Start Up No.1631: Biden laptop repairman gets Twitter court bill, the supply chain lashes its tail, where crypto is really catching on, and more

Millions of people aren’t getting even as far as job interviews because automated software is wrongly rejecting them for consideration. CC-licensed photo by Andy Dayton on Flickr.

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A selection of 10 links for you. Honestly, it’s not prime. I’m @charlesarthur on Twitter. Observations and links welcome.

Automated hiring software is mistakenly rejecting millions of viable job candidates • The Verge

James Vincent:


Automated resume-scanning software is contributing to a “broken” hiring system in the US, says a new report from Harvard Business School. Such software is used by employers to filter job applicants, but is mistakenly rejecting millions of viable candidates, say the study’s authors. It’s contributing to the problem of “hidden workers” — individuals who are able and willing to work, but remain locked out of jobs by structural problems in the labor market.

The study’s authors identify a number of factors blocking people from employment, but say automated hiring software is one of the biggest. These programs are used by 75% of US employers (rising to 99% of Fortune 500 companies), and were adopted in response to a rise in digital job applications from the ‘90s onwards. Technology has made it easier for people to apply for jobs, but also easier for companies to reject them.

The exact mechanics of how automated software mistakenly reject candidates are varied, but generally stem from the use of overly-simplistic criteria to divide “good” and “bad” applicants.

For example, some systems automatically reject candidates with gaps of longer than six months in their employment history, without ever asking the cause of this absence. It might be due to a pregnancy, because they were caring for an ill family member, or simply because of difficulty finding a job in a recession. More specific examples cited by one of the study’s author, Joseph Miller, in an interview with The Wall Street Journal include hospitals who only accepted candidates with experience in “computer programming” on their CV, when all they needed were workers to enter patient data into a computer. Or, a company that rejected applicants for a retail clerk position if they didn’t list “floor-buffing” as one of their skills, even when candidates’ resumes matched every other desired criteria.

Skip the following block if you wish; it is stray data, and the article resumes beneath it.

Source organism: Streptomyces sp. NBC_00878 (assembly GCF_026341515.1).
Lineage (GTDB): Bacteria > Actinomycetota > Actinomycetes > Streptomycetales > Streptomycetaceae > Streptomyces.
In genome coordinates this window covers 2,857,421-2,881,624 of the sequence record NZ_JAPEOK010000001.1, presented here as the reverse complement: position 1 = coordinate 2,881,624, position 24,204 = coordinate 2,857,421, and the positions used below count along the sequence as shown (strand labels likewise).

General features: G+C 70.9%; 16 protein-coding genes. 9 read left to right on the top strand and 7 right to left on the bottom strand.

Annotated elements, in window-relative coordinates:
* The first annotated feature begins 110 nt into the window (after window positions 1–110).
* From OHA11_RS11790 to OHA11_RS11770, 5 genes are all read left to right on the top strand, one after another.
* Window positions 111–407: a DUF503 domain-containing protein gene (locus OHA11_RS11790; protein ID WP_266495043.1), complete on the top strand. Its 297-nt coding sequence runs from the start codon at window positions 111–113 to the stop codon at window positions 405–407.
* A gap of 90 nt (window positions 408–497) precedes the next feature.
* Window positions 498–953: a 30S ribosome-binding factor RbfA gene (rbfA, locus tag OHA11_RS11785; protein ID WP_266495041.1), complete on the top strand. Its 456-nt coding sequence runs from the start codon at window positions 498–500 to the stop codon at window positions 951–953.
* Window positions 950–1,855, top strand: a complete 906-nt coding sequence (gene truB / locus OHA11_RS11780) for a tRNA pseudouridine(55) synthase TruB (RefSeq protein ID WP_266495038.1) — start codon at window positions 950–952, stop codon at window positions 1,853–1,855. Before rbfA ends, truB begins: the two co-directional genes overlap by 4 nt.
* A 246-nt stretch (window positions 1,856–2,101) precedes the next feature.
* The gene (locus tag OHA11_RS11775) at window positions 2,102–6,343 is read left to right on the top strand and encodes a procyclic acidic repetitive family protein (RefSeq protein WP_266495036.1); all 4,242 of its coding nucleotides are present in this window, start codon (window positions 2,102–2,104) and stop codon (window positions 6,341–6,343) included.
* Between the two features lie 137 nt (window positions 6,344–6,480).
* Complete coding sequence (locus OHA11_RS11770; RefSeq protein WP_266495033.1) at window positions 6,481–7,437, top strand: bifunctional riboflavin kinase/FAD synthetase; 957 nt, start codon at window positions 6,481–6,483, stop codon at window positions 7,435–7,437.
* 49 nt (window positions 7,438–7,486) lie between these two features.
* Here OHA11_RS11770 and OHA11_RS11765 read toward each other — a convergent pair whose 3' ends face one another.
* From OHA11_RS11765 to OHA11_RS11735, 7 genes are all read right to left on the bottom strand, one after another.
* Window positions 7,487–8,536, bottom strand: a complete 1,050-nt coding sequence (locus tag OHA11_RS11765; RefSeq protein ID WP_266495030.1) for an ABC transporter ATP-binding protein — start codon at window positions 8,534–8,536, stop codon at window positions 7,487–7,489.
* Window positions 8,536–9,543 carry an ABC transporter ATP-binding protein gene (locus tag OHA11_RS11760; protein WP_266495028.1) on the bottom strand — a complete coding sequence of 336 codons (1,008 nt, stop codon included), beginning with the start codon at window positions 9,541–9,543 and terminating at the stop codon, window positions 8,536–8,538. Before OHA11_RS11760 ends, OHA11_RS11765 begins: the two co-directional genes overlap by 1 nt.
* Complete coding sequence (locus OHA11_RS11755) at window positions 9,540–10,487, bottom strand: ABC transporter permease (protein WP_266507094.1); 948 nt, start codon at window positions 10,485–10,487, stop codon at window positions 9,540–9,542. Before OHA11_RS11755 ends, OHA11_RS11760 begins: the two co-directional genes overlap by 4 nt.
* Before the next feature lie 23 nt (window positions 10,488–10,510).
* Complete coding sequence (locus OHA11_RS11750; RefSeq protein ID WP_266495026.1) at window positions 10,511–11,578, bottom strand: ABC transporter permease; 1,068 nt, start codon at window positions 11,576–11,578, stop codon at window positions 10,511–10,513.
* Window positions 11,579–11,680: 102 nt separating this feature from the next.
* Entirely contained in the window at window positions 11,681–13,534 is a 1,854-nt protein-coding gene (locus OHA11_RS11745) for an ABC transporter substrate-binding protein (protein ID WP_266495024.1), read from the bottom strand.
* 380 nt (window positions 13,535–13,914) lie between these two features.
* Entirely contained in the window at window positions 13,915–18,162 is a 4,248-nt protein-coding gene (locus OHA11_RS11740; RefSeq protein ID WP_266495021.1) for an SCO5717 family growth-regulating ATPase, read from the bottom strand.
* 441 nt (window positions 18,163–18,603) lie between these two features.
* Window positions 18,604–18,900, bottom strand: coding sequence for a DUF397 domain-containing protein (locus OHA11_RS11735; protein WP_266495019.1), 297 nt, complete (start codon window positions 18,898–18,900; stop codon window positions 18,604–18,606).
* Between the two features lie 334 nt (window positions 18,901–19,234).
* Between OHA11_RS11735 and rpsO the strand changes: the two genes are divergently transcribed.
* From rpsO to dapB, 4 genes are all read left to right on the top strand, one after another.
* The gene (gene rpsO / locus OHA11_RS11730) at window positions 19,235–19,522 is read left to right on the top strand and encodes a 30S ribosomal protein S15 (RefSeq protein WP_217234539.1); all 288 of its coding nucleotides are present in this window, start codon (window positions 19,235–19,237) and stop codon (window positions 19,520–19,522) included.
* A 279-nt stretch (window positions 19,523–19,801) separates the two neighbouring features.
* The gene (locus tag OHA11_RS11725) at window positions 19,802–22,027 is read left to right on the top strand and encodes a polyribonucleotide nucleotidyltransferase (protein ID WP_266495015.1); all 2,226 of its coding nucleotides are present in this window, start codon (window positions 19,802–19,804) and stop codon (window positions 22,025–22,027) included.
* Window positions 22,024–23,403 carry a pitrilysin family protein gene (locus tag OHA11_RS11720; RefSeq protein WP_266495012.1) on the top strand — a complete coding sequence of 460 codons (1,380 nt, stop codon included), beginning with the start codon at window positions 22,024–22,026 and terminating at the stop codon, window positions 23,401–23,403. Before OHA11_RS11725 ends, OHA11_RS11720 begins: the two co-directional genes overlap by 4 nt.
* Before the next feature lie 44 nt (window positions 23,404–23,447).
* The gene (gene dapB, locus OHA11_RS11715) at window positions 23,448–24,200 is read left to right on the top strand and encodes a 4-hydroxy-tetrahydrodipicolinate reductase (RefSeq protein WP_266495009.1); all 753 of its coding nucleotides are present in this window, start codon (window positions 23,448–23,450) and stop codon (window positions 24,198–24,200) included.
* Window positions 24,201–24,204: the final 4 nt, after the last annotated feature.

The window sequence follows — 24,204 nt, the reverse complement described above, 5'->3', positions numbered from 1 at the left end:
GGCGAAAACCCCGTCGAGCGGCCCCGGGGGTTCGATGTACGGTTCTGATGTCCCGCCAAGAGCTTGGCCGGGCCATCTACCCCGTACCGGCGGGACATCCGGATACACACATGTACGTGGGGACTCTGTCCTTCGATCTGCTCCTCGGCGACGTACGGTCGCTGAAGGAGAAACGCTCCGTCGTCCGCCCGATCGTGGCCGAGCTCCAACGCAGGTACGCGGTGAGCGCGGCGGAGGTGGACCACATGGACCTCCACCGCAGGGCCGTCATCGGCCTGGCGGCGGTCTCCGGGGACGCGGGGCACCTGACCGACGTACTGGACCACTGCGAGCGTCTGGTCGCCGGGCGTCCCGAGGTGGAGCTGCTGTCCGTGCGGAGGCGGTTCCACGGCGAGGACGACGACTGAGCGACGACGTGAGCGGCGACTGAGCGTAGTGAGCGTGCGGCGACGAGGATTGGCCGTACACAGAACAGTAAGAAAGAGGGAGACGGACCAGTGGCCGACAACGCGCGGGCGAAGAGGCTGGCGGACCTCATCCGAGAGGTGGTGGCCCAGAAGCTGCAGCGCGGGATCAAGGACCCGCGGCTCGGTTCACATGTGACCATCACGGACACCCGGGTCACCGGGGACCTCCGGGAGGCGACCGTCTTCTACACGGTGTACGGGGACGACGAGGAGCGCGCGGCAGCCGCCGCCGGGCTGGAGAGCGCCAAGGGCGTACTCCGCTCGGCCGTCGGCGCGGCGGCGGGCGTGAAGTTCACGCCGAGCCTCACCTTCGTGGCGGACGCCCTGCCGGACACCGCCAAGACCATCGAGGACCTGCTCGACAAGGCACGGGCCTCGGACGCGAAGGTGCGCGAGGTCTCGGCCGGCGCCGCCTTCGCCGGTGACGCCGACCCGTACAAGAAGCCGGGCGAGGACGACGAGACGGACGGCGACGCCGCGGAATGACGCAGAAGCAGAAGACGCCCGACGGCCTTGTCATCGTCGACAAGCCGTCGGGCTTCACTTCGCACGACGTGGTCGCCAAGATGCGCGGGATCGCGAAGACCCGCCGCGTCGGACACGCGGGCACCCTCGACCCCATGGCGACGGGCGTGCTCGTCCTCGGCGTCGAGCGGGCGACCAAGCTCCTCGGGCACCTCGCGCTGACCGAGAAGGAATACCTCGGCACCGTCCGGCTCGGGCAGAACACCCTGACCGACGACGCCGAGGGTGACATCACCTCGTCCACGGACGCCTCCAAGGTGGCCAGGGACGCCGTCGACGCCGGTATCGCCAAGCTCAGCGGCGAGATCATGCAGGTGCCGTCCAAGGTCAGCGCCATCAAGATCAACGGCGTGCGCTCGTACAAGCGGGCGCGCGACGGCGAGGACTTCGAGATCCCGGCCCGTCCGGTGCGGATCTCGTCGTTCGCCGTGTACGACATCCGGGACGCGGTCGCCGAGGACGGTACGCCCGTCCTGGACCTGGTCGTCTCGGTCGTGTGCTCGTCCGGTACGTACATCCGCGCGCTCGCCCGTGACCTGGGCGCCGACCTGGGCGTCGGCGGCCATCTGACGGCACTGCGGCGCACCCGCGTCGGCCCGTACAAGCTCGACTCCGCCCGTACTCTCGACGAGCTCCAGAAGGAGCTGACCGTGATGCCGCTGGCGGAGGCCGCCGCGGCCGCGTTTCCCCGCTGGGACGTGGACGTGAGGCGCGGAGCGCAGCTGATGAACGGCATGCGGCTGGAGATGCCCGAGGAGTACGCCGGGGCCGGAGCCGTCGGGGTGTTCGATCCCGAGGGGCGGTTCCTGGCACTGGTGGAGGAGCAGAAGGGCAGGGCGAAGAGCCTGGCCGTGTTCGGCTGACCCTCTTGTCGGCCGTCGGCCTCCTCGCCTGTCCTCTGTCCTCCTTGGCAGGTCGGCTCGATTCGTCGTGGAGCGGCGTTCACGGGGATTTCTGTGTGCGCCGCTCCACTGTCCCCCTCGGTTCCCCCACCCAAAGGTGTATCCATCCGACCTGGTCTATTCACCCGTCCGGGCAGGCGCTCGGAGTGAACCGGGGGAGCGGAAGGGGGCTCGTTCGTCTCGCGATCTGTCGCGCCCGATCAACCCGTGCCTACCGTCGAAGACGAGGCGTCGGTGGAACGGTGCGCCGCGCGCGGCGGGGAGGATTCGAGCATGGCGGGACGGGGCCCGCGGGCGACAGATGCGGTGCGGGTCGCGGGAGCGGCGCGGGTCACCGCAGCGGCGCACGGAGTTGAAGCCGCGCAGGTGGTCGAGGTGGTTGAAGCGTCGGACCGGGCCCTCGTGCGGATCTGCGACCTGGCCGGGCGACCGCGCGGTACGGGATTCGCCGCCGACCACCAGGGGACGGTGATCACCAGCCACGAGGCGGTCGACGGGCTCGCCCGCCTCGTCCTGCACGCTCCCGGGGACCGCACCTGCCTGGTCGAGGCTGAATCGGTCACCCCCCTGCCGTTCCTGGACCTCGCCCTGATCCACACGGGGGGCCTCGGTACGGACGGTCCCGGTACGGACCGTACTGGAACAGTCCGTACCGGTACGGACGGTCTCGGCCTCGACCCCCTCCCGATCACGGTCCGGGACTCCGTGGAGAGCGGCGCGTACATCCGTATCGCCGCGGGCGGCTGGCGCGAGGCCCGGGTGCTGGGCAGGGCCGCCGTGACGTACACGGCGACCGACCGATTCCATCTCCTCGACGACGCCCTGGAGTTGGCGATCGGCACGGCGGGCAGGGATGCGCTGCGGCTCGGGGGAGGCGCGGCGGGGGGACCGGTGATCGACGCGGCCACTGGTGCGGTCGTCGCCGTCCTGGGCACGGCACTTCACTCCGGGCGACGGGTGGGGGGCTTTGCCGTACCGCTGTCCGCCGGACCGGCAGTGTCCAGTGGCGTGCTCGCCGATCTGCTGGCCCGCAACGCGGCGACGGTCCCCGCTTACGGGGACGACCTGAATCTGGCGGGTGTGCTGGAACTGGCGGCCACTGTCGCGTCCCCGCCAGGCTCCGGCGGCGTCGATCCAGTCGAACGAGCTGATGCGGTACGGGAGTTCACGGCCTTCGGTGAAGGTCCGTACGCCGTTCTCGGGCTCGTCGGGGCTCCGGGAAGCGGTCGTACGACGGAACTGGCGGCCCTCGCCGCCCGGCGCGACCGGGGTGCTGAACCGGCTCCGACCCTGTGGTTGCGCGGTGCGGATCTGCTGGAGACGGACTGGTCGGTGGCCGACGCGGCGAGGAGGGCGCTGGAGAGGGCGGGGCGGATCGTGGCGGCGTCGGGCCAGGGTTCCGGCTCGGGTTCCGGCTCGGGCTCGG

Does it scale? Yes, badly.
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Hunter Biden laptop guy owes Twitter money after failed lawsuit • Vice

Matthew Gault:


The guy who gave Hunter Biden’s laptop to Rudy Giuliani owes Twitter money thanks to a failed lawsuit. 

John Paul Mac Isaac, the owner of the Delaware repair store where Biden allegedly left a MacBook Pro, attempted to sue Twitter for defamation in federal court. The judge tossed out the case with prejudice, meaning Mac Isaac can’t sue again, and ordered Mac Isaac to pay Twitter’s attorney’s fees.

According to copies of the lawsuit obtained by Law & Crime, Mac Isaac claimed Twitter defamed him when it locked The New York Post’s account following its publication of a story about Hunter Biden’s laptop. The reason Twitter gave for locking the account was that The New York Post had acquired the material published in the story via hacking. According to Mac Isaac, calling The New York Post a hacker implied that he was also a hacker. The New York Post never mentioned Mac Isaac’s name in its initial story.

“Defendant Twitter’s actions and statements had the specific intent to communicate to its users….that Plaintiff is a hacker and/ or hacked the published materials,” the lawsuit said. “According to Merriam-Webster, a ‘hacker’ is a ‘person who illegally gains access to and sometimes tampers with information in a computer system.’ The term ‘hacker’ is not only widely disparaging, particularly when said about someone who owns a computer repair business but is also a criminal act. Plaintiff is not a hacker.”